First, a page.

Applied to NSA

This can have a significant impact on the NSA's ability to continue its mass-spying programs.

In 2006, the Baltimore Sun reported that the NSA had maxed out the capacity of the Baltimore-area power grid:

The NSA is already unable to install some costly and sophisticated new equipment. At minimum, the problem could produce disruptions leading to outages and power surges. At worst, it could force a virtual shutdown of the agency.

To get around the physical limitation of the amount of power required to monitor virtually every piece of communication around the globe, the NSA started searching for new locations with independent resources.

A location was chosen in San Antonio because of the independent power grid in Texas. The new Utah Data Center was chosen for access to cheap utilities, primarily water. The water-cooled supercomputers there require 1.7 million gallons of water per day to function.

That water is being supplied by a political subdivision of the State of Utah. Under the anticommandeering doctrine, Utah isn't required to provide that water.

No water = No NSA data center.

But it's not just Utah, and it's not just water. The war on drugs, for example, is a major benefactor of NSA data collection. According to the Electronic Frontier Foundation (EFF), the DEA's Special Operations Division works closely with the NSA, passing "tips" along to local law enforcement and instructing them to cover their tracks so the public doesn't learn where the information came from.

EFF calls this "intelligence laundering," which flat-out "bypasses the Constitution."

The Act

Following the lead of the ACLU and BORDC, model legislation to refuse cooperation with the NSA is now available for introduction in your state. The 4th Amendment Protection Act would ban states like Utah from providing water, or Texas from providing electricity, to NSA data centers. It would also ban law enforcement from receiving "tips" from the DEA's special operations division.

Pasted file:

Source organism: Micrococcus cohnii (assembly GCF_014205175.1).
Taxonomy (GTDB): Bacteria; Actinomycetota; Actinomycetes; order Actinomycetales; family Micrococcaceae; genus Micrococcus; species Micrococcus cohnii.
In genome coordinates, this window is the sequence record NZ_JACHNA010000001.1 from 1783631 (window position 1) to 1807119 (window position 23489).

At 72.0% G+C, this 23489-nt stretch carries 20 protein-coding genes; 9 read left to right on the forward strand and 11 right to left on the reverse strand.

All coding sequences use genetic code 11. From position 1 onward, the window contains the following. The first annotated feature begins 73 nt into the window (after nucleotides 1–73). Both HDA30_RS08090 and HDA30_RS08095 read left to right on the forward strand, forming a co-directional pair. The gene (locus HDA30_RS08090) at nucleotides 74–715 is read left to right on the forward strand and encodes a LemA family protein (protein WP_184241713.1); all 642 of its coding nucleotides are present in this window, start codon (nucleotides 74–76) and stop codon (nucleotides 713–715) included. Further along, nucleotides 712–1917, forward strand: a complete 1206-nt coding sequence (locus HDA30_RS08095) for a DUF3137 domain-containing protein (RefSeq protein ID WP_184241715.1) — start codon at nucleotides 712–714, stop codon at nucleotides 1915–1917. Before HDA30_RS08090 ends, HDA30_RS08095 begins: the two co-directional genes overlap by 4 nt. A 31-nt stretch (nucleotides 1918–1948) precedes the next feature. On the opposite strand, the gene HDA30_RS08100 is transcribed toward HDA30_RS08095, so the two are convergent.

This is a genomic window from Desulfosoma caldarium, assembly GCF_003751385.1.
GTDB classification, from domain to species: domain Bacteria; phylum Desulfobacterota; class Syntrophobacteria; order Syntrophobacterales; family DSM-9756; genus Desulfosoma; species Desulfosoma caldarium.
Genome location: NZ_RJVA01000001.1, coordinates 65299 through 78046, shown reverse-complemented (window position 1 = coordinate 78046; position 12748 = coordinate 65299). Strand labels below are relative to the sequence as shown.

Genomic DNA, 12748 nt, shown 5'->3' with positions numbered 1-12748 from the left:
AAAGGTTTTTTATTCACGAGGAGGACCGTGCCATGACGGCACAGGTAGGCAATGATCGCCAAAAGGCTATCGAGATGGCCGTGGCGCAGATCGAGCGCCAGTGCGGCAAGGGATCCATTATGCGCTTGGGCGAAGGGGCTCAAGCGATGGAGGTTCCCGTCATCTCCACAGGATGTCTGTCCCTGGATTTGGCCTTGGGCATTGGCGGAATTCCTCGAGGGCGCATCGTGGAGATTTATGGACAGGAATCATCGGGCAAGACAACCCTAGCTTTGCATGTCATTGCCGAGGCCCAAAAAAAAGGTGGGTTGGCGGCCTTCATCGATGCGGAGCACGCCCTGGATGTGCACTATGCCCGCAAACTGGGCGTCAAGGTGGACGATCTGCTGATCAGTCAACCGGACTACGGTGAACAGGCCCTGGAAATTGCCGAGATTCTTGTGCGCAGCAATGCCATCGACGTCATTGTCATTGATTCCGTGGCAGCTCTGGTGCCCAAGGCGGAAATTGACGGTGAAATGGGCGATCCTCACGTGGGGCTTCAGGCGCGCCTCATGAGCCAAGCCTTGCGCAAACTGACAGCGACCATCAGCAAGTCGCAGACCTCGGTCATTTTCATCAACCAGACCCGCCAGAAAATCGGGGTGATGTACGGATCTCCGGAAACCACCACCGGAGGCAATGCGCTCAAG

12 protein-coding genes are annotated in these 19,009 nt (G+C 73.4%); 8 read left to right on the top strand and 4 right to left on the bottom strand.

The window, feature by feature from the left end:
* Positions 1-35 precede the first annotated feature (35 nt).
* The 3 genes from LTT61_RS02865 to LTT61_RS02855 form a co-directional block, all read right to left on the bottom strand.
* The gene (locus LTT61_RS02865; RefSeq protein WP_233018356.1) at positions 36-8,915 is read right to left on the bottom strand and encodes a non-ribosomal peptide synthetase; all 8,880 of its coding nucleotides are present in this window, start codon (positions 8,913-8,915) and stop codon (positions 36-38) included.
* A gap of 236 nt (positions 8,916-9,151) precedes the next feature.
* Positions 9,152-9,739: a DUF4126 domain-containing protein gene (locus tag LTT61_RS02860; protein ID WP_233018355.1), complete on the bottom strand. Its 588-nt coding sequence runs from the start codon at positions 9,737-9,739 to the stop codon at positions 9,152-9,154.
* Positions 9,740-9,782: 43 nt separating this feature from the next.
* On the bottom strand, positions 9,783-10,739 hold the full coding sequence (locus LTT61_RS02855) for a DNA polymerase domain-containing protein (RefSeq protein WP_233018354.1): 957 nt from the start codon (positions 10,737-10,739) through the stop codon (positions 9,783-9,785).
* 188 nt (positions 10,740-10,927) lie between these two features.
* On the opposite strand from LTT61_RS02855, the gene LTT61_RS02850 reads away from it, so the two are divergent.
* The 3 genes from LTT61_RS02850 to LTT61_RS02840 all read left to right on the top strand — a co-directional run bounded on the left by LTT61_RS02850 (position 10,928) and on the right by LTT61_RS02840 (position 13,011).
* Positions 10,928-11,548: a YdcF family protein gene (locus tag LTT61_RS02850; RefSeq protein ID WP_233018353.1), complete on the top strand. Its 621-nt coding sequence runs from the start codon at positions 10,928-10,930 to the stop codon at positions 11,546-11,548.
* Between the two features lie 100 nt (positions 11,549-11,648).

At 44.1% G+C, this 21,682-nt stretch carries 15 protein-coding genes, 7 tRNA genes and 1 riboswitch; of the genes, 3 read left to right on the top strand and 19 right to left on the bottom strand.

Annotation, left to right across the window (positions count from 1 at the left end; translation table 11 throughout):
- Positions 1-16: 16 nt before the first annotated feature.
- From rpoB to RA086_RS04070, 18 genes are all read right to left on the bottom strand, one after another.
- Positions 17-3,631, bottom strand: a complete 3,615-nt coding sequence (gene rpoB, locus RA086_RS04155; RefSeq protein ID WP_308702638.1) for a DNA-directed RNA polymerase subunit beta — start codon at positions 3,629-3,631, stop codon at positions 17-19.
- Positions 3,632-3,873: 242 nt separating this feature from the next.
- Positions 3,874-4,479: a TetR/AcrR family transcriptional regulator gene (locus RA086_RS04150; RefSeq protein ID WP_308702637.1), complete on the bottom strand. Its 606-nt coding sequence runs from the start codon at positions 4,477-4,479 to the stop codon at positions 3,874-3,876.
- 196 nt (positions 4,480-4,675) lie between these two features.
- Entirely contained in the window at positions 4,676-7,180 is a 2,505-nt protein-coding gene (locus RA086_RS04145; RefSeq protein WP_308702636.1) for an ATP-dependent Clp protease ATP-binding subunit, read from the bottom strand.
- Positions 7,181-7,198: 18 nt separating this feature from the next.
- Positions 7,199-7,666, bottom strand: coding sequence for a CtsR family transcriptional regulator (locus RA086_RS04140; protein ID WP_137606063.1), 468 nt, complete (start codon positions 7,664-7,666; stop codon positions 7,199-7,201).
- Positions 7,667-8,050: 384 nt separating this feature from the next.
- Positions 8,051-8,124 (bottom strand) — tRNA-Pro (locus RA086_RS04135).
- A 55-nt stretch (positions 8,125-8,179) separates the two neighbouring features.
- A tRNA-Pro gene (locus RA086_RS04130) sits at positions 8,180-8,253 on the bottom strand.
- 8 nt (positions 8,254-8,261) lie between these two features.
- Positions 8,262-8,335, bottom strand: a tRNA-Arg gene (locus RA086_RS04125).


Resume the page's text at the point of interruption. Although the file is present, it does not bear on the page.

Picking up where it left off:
In addition, the Act prevents state-run universities from partnering with the NSA. Currently there are 166 so-called "Centers of Academic Excellence" around the country. These schools are major research and recruiting centers for the agency.

Corporations could find themselves in trouble, too, under the proposed Act:

Any corporation or person that provides services to or on behalf of this state and violates the prohibitions of Section 2 of this act shall be forever ineligible to act on behalf of, or provide services to, this state or any political subdivision of this state.

As a result, corporations like Georgia Power, Rocky Mountain Power, Big-D Construction or Intercontinental Hotels just might give pause before signing a new contract to provide services to the NSA.

Can It Work?

This same process was used effectively by northern abolitionists in resistance to the Fugitive Slave Act of 1850. Today, states like Washington and Colorado are helping end the war on cannabis by refusing to comply with federal prohibition.

We should follow their courageous path against the NSA as well.

Calling your state representative and senator today and encouraging them to introduce and pass the 4th Amendment Protection Act would be a good first step. It's not going to be easy, but sooner or later, we're going to have to stop putting up with it.

Rosa Parks may have put it best:

People always say that I didn't give up my seat because I was tired, but that isn't true. I was not tired physically, or no more tired than I usually was at the end of a working day. I was not old, although some people have an image of me as being old then. I was forty-two. No, the only tired I was, was tired of giving in.

Copyright, Truthout. May not be reprinted without permission.

Michael Boldin

Michael Boldin is the executive director of the Tenth Amendment Center, based in Los Angeles. Working with the Bill of Rights Defense Committee, the center is leading the OffNow coalition to push back against NSA spying on a state-level.


Hide Comments

blog comments powered by Disqus